In the Journals

Better diet quality benefits vision, study finds

Adherence to dietary guidelines was associated with a lowered long-term risk of visual impairments in a study recently published in the American Journal of Ophthalmology.

Hong and colleagues conducted a population-based study of 3,654 participants from the Blue Mountains Eye study. The participants were examined at baseline and after a period of 5 and 10 years.

Researchers measured best-correct visual acuity as well as dietary information.

"The Total Diet Score (TDS) was developed based on a modified version of the Australian diet quality index to assess adherence to the Dietary Guidelines for Australian Adults and the Australian Guide to Healthy Eating," they noted.

The TDS included energy balance and diet quality, as detailed in the study.

Researchers utilized software and discrete logistic regression models to analyze collected data.

Of the 3,654 baseline participants, 1,963 completed the food frequency questionnaire, were suitable for analysis and participated in the 10-year follow-up and were included in the results.

Results showed that as the quality of a participant's diet improved, the risk for visual impairment decreased. Additionally, participants in the highest group of the TDS had a lower risk of visual impairment than participants in the lowest group. Researchers reported that the association was not significant in participants younger than 65 years but significant in participants at least 65 years old.

"In an older population-based cohort of Australians, we documented a possible long-term benefit on vision from higher diet quality, indicated by adherence to published dietary guidelines," the authors concluded. "Further research on diet and health outcomes including vision and ocular diseases is merited, given that dietary consumption is the most frequent, but modifiable, lifetime environmental exposure that affects health directly in the longer term."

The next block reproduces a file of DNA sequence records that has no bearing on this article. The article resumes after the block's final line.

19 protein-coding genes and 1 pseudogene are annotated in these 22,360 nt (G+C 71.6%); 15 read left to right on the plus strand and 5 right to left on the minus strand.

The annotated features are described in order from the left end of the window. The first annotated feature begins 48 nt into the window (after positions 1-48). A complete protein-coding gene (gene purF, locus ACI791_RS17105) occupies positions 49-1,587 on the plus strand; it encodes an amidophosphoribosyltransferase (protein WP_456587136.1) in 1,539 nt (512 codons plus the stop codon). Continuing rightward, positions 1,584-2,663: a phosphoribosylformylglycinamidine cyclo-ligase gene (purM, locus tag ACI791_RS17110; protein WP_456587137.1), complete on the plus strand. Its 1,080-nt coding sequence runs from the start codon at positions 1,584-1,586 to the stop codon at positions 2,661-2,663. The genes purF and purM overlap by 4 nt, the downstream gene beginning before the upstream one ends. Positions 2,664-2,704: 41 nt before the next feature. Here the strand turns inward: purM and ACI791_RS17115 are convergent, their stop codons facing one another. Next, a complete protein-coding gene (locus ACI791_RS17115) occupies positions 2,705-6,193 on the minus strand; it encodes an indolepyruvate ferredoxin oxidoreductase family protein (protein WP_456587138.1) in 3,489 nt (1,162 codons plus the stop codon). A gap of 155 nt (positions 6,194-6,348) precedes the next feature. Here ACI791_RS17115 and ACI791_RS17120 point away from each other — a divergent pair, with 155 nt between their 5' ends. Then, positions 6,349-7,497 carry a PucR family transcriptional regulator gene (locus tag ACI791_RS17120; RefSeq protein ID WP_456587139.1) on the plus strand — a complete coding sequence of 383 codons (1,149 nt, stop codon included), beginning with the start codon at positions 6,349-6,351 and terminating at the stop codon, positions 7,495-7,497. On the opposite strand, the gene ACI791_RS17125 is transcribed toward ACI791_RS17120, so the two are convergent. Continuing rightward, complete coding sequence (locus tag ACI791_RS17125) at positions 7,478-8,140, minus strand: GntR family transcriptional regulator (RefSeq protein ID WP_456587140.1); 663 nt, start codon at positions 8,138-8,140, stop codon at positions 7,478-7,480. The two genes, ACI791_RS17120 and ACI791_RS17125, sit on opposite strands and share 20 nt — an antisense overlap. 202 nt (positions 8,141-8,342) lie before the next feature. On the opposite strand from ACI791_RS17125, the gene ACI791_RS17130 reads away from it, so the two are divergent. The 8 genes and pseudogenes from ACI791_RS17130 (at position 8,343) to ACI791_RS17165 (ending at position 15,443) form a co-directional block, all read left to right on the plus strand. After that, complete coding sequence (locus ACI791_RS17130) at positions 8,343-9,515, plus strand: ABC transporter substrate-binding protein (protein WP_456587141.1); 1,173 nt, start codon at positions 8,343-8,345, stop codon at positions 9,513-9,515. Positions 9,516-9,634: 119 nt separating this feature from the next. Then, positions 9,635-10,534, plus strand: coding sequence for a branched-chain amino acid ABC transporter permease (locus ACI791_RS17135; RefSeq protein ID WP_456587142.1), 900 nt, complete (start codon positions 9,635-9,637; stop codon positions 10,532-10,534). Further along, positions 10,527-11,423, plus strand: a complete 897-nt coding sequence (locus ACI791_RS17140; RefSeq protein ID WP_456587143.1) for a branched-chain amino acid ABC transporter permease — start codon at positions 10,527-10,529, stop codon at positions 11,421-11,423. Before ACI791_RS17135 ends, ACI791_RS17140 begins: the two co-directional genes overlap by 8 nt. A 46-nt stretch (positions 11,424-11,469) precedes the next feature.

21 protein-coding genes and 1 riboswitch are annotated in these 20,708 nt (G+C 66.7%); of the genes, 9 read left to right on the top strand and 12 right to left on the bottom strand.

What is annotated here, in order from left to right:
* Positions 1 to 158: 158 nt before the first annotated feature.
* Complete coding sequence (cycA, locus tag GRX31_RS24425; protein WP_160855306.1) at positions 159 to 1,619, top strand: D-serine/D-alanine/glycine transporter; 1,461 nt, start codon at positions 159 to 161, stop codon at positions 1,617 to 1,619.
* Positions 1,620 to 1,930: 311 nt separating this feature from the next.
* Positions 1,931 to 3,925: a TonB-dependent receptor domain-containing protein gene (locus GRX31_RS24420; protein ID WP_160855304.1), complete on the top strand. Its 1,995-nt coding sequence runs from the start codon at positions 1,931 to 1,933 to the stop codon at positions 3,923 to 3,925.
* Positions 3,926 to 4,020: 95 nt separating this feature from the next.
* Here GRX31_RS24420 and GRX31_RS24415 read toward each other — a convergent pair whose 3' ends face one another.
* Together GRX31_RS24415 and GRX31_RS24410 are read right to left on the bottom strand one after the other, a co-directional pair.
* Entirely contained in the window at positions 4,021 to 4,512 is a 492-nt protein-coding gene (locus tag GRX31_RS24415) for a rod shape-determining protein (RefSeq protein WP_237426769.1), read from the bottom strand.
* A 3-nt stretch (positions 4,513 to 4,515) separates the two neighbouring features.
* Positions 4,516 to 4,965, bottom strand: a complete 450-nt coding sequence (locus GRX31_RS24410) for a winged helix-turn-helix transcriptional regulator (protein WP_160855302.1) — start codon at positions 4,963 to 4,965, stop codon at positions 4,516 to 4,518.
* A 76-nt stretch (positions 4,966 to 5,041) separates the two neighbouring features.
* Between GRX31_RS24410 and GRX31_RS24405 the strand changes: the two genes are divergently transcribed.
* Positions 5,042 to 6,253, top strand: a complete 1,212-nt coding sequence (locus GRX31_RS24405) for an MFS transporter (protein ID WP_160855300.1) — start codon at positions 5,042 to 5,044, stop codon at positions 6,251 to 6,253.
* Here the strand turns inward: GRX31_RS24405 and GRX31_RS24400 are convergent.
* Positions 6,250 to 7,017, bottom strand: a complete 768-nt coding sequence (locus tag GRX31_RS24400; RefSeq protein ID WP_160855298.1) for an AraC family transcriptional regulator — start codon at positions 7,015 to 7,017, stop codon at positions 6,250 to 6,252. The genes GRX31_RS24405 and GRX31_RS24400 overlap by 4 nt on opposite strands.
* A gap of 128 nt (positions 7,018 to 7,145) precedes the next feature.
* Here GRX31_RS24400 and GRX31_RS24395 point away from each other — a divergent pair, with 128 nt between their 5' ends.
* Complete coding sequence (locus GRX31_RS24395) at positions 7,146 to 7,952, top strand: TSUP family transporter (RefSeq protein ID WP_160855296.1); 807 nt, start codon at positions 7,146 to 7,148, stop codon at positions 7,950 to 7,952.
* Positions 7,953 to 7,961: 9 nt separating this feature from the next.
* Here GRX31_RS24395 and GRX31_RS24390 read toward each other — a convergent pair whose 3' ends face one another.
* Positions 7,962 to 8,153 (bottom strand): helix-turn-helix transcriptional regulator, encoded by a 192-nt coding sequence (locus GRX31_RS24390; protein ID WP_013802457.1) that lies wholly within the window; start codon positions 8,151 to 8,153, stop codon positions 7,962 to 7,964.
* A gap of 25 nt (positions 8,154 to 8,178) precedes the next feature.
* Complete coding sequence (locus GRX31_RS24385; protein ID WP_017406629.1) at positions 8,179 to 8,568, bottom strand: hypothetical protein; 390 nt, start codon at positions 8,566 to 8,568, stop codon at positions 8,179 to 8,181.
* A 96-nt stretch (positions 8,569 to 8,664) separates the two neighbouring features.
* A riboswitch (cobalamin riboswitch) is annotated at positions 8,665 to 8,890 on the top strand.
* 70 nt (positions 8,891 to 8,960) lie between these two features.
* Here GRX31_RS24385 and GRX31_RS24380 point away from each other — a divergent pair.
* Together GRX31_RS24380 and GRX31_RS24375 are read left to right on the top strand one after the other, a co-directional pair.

Disclosure: The authors have no relevant financial disclosures.

Adherence to dietary guidelines was associated with a lowered long-term risk of visual impairments in a study recently published in the American Journal of Ophthalmology.

Hong and colleagues conducted a population-based study of 3,654 participants from the Blue Mountains Eye study. The participants were examined at baseline and after a period of 5 and 10 years.

Researchers measured best-correct visual acuity as well as dietary information.

"The Total Diet Score (TDS) was developed based on a modified version of the Australian diet quality index to assess adherence to the Dietary Guidelines for Australian Adults and the Australian Guide to Healthy Eating," they noted.

The TDS included energy balance and diet quality, as detailed in the study.

Researchers utilized software and discrete logistic regression models to analyze collected data.

Of the 3,654 baseline participants, 1,963 completed the food frequency questionnaire, were suitable for analysis and participated in the 10-year follow-up and were included in the results.

Results showed that as the quality of a participant's diet improved, the risk for visual impairment decreased. Additionally, participants in the highest group of the TDS had a lower risk of visual impairment than participants in the lowest group. Researchers reported that the association was not significant in participants younger than 65 years but significant in participants at least 65 years old.

"In an older population-based cohort of Australians, we documented a possible long-term benefit on vision from higher diet quality, indicated by adherence to published dietary guidelines," the authors concluded. "Further research on diet and health outcomes including vision and ocular diseases is merited, given that dietary consumption is the most frequent, but modifiable, lifetime environmental exposure that affects health directly in the longer term."

Disclosure: The authors have no relevant financial disclosures.